I love working. Honestly, working brings me joy and an overwhelming sense of accomplishment, which are not inherently bad things to feel. It’s good to enjoy what you do, right? I always end up crossing over into the “this is not super healthy” realm when work takes over every area of my life, something that happens with alarming frequency. When I take such pride in my work that it begins to become my identity then we have a very serious problem.
Lately, I’ve been thinking a lot about this, pondering the nature of my personality and my drive for accomplishment. I’ve heard many who are hard workers utter the phrase, with all sincerity, “work hard, play hard”. But, for me, it’s “work hard and then work harder”. You see, many of the things I find enjoyable are things that I do for “work”, so it can be difficult at times to separate the two.
I’m an introvert and the practice of not going to an office every day has contributed to my heightened introversion and workaholism. It sounds a little silly, but I honestly didn’t realize this would be the case. I knew that when I began working for myself I would remain obsessive about work, but I didn’t understand just how isolating this season of my life could be. Once I get into that introvert mode I have a tendency to stay in that place – it can be difficult for me to get out of, no matter how much I know I need to.
Enter healthy community.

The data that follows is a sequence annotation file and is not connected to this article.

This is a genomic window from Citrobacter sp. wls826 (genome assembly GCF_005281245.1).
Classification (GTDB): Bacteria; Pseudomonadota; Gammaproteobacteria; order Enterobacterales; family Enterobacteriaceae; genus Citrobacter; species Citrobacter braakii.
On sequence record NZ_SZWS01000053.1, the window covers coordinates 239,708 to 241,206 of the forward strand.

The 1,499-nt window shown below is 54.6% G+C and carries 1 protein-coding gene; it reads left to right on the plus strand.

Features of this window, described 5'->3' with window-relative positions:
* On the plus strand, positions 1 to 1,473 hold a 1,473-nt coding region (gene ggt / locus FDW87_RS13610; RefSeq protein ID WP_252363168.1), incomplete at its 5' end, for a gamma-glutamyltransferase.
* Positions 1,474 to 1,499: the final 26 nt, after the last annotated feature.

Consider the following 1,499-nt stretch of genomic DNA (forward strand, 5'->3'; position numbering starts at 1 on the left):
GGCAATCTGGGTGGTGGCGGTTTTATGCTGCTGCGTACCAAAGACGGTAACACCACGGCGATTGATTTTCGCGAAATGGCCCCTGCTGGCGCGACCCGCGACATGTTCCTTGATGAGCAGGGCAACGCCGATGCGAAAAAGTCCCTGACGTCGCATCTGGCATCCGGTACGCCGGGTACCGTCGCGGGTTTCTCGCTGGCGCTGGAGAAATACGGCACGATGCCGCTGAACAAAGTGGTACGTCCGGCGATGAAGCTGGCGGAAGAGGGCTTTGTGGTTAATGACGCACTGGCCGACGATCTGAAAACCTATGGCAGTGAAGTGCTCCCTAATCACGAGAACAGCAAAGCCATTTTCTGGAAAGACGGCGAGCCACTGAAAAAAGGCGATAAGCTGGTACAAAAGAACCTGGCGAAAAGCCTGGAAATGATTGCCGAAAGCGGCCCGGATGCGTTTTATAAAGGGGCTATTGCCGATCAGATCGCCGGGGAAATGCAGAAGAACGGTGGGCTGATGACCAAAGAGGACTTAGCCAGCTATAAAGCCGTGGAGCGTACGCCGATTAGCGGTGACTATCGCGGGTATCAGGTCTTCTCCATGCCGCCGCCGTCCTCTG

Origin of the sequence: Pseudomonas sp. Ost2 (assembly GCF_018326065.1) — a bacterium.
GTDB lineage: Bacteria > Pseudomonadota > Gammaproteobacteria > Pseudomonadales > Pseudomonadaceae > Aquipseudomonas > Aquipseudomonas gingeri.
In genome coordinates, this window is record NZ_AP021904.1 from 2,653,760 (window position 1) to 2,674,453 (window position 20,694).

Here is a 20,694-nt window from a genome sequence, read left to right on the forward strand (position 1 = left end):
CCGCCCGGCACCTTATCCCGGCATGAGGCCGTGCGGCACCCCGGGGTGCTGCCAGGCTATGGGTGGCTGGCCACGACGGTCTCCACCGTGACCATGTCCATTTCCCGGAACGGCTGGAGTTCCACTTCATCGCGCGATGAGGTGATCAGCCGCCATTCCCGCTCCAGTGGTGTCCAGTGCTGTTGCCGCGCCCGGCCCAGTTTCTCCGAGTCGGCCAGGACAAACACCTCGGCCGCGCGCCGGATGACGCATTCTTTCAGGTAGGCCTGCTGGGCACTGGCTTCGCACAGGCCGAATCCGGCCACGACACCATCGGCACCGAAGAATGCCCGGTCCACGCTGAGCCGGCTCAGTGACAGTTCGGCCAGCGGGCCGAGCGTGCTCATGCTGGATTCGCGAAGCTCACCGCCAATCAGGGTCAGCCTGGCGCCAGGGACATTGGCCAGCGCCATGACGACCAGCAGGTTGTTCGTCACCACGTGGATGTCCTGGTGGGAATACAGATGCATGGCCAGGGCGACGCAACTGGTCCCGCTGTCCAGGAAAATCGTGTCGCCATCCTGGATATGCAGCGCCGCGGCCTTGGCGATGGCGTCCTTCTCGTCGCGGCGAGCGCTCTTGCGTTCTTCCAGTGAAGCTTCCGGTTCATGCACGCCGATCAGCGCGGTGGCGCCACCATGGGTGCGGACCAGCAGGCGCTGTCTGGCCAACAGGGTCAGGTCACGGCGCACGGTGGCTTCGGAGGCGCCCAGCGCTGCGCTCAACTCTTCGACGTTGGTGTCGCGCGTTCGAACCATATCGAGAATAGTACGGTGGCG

I am so thankful for the people in my life who can pull me out of my cave when the need arises. These are the people who will randomly check in on me. More than that, when I’m having a rough time I can call them and they’re there to listen. They’re the ones who invite me over to their house or schedule dinner dates just because. Community is filled with those who will ask me the tough questions that I don’t want to answer but make me a better human being.
Are you a workaholic? If so, I understand your pain. I encourage you to reach out to your community and keep that lifeline of relationship open during those times when it’s easier to focus on processes and task lists. Ask people to hold you accountable and pull you out when you’ve gone too far down the workaholic hole. As I’ve said before, community is absolutely necessary and I wouldn’t recommend doing life without it.
If you want to dive deeper into this concept of community, check out the free guide here.
I also get a great amount of satisfaction from work and can lose myself in it. I find myself feeling uncomfortable if I have free time (what’s that?) and I have a tough time relaxing. Thank goodness for my husband, who reminds me to stop and breathe, and for ministry work, which forces me to come out of myself and my comfort zone and gain joy from a completely different type of work.
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That’s awesome! Those people who will pull us out of our workaholic caves are so incredibly important!
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